Islamic health clinic in Northeast Philly isn't letting intolerance stop it from opening

“We want the community to know it’s for them,” says a doctor running the health clinic that will open in April along the 7400 block of Frankford Avenue in Holmesburg.

A free health clinic whose Islamic affiliation stoked fear and skepticism among some Northeast Philadelphia residents when it was announced last year is set to open in April, and organizers say they hope residents will embrace them.

“The community has been more positive. I know initially it had a little bit of hesitation,” said Ammar Shahid, a doctor with ICNA Relief, the nonprofit launching the Holmesburg clinic. It will be open to anyone who can’t afford basic health care and will offer free blood-pressure screenings, dental work, and counseling.

The clinic has emphasized that it will be available regardless of religion or race. A similar clinic run out of a mosque in Cherry Hill stressed that as well when it opened last year.

The openings come as reports of discrimination against Muslims have surged nationwide.

For Northeast Philly, one of the city’s most rapidly diversifying areas, the clinic’s affiliation with Islam has been a test of tolerance.

One woman, upon reading a story about the clinic posted last year on a Mayfair Facebook page (Mayfair borders Holmesburg), said Muslims should “go back to wherever you came from.” Some people on another neighborhood Facebook page reacted with fear — “God help us!” — and suggested the clinic was a sign of the area going downhill.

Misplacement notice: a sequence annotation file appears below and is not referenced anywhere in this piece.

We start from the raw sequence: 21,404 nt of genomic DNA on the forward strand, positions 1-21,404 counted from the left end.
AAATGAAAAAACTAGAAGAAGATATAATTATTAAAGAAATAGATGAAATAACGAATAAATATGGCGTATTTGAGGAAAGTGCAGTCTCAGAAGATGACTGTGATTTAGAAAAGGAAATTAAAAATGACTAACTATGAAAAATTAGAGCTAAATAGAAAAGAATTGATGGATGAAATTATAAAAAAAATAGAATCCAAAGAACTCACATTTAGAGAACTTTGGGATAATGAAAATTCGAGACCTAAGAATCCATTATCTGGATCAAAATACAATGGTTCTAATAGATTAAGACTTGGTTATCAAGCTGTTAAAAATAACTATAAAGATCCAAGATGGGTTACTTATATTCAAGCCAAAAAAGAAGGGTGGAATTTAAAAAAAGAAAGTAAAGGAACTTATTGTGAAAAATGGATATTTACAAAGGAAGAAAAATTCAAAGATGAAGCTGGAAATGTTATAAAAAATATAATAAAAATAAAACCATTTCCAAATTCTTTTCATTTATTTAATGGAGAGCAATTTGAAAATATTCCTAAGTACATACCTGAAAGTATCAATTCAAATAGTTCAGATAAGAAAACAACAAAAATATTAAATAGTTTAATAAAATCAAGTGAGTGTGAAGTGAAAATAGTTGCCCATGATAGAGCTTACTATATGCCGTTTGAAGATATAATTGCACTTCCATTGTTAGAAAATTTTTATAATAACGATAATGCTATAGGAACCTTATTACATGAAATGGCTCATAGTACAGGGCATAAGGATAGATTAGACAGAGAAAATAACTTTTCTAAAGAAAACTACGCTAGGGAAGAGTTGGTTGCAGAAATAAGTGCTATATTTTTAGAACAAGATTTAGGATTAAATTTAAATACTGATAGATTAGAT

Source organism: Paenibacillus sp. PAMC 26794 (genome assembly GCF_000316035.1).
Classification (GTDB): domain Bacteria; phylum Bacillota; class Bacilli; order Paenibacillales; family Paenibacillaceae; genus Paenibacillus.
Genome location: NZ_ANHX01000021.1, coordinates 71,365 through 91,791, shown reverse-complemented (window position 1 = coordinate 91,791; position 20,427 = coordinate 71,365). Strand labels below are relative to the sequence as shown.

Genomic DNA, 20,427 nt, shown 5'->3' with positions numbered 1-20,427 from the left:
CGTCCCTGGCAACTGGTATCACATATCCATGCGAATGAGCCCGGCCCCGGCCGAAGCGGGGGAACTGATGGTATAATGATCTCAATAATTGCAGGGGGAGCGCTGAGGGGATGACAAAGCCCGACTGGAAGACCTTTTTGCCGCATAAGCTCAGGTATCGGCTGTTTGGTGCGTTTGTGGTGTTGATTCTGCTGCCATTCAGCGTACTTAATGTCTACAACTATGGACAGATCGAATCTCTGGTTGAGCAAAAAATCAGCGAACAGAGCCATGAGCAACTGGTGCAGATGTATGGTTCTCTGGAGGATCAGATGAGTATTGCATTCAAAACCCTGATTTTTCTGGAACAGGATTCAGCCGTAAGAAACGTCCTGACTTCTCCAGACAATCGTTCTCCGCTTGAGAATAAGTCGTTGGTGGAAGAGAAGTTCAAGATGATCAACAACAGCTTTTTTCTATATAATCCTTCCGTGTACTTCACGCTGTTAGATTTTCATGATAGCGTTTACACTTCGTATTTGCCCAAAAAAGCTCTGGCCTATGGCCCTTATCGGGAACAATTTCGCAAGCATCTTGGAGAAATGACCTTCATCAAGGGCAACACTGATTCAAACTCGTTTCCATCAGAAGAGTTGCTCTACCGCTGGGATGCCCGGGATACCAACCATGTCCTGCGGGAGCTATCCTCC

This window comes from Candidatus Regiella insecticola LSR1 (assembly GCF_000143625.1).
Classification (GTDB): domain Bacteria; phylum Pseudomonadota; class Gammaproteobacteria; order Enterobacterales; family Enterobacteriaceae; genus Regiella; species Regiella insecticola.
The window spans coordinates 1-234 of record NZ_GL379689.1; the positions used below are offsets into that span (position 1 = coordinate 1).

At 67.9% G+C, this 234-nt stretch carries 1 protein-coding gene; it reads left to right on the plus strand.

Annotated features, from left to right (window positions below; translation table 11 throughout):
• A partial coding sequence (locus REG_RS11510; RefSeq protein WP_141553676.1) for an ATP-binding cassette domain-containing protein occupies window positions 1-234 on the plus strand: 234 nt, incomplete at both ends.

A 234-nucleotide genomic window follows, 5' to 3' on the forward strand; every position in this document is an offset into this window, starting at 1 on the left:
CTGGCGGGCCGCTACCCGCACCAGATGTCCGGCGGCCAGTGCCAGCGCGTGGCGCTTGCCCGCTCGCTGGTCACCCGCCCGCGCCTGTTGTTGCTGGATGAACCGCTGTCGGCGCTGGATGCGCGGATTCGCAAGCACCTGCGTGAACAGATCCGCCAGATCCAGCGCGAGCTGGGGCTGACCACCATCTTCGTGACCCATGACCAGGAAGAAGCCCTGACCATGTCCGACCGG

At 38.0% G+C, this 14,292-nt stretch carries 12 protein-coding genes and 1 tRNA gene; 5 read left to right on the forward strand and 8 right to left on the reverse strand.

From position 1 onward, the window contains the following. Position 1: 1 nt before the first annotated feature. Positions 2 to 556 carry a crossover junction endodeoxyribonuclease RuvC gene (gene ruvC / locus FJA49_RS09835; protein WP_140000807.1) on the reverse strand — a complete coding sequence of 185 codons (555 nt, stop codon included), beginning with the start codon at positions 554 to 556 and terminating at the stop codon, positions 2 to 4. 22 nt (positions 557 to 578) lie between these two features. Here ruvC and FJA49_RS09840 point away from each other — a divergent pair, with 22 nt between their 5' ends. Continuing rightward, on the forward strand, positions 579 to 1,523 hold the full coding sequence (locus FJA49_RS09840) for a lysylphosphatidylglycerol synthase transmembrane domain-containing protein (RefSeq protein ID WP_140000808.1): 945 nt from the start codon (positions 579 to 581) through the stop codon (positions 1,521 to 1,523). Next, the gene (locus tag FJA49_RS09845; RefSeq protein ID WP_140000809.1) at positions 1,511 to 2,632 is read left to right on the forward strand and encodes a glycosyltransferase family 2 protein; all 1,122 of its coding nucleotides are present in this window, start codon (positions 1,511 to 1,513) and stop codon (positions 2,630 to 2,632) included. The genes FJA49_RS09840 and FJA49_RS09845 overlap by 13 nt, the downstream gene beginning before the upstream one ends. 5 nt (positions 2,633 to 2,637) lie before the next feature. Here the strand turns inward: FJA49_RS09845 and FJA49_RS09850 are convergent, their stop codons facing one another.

Councilman Bobby Henon’s office received a handful of angry phone calls about the clinic last year. One person asked why Muslims need doctors, while another called the clinic a “terrorist group,” he said. Henon has said the callers “don’t reflect the neighborhood,” most of which has supported the clinic, despite some vocal opponents.

“The neighborhood knows what the right thing is, and they’re going to do the right thing,” Henon said. The Northeast also has a growing immigrant population, he said, “but affordable health-care options are not there. So this is a much-needed service.”

>> Read the story: GOP asks if you’re concerned about Sharia law. We clear up the misconceptions.

ICNA Relief operates several free health clinics across the nation. This will be the organization’s first in Philadelphia.

Camera icon ICNA Relief's SHAMS Clinic Facebook
Inside the clinic.

A soft opening occurred at the end of February. The grand opening will be April 7 (details are on the flier below). Henon said he plans to attend.

The clinic will then be open every other Saturday from 11 a.m. to 2 p.m.